Today, a Manhattan federal judge awarded 13 Chinatown garment workers over $1.2 million in damages for unpaid minimum wage and overtime pay owed between 2005 to 2010. The plaintiffs were represented by the Asian American Legal Defense and Education Fund (AALDEF).
The 13 Chinese immigrant garment workers were employed at the Walker Street Factory in Lower Manhattan six or seven days a week, regularly toiling over 10 to 12 hours a day or even longer when the factory was rushing to complete some garments. The factory produced garments primarily for two retailers, Dress Barn and Lane Bryant. (Neither of these companies were parties to the lawsuit.) The workers were paid by the piece and often did not earn the minimum wage or receive overtime pay.
Beyond the labor law violations, the factory owed these workers over $110,000 in unpaid wages when it closed in October 2010. The two individuals named as defendants, Jun Reng Zhou, the factory boss, and Jin Xian Mei, the factory manager, both of Brooklyn, tried to blame others for failing to pay the workers, but the federal judge found their testimony “inconsistent and incredible.”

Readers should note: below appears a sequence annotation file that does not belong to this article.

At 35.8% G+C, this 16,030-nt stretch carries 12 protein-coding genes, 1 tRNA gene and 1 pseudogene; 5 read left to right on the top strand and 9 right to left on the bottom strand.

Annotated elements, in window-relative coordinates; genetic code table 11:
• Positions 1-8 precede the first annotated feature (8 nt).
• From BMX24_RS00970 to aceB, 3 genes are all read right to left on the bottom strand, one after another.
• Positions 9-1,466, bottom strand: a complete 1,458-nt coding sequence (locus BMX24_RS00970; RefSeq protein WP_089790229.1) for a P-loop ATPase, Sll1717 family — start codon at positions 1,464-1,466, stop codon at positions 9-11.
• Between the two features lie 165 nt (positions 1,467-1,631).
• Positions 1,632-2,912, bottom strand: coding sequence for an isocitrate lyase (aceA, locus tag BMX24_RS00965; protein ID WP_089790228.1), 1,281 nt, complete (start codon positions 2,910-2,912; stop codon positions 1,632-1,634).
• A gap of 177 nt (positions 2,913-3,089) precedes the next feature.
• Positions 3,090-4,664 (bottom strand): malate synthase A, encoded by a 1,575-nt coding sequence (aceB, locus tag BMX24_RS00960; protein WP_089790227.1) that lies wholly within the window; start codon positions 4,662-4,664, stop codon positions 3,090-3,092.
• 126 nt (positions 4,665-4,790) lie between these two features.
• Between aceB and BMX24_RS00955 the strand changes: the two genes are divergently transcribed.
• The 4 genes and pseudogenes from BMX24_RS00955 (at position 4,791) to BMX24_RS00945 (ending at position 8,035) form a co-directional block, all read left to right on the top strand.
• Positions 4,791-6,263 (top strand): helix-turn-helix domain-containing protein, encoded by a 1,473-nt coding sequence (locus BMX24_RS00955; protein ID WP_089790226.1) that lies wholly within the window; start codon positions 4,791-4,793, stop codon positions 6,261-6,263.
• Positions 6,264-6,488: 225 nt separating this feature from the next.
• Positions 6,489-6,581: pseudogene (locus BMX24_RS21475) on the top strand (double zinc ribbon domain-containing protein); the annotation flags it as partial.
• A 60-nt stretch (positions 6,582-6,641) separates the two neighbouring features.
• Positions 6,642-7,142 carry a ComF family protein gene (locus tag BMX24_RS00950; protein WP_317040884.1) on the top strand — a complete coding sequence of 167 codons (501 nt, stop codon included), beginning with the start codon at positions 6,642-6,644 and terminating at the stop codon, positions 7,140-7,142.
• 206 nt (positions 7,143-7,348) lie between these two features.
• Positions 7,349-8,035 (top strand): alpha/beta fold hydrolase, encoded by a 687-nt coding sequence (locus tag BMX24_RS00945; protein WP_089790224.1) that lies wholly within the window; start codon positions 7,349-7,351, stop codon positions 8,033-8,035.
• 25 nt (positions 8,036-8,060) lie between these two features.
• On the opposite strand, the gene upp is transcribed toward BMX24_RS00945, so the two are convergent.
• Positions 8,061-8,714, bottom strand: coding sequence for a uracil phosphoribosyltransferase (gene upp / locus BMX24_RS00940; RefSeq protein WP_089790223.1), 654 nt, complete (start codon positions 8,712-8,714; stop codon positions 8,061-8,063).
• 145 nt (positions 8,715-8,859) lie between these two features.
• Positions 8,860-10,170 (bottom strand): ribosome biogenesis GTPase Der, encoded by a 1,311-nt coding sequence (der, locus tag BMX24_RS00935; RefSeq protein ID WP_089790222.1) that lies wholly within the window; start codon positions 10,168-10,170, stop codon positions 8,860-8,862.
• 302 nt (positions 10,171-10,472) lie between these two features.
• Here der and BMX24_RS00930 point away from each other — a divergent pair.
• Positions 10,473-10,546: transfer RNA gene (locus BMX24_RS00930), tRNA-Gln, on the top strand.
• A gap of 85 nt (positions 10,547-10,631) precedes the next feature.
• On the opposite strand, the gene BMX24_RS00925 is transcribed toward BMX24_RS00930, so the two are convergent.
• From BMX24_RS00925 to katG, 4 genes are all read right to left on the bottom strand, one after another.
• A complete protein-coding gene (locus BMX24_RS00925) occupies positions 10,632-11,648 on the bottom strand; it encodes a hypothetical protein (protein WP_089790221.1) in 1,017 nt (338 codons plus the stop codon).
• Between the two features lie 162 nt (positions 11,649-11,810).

The defendants testified that they were not the boss and manager of the factory, that the real bosses came to the factory at night when no one was there and calculated the wages, and then left the checks and cash for the workers. These same phantom bosses purportedly called Zhou and Mei to tell them to meet a person in a car near the factory to be given instructions or cash for the payroll. Of course, none of the garment workers had ever seen these imaginary bosses.
The decision describes how one woman garment worker was given a check for $150, even though she was owed $200. She pleaded with the manager to obtain the remaining $50 to buy food for her grandson, who was recovering from surgery, but the manager refused.
Ken Kimerling, AALDEF legal director and the attorney representing the garment workers, said: “Not all of the garments made for American manufacturers are made overseas. Garment sweatshops still exist in Manhattan, and workers are still not being paid overtime and minimum wages. This excellent decision shows that while some manufacturers may be spending more to monitor their work overseas, they still need to protect American workers as well.”
The decision in Ho v. Sim Enterprises, Inc. can be downloaded
For more information, contact:
Kenneth Kimerling, Legal Director212.966.5932 x203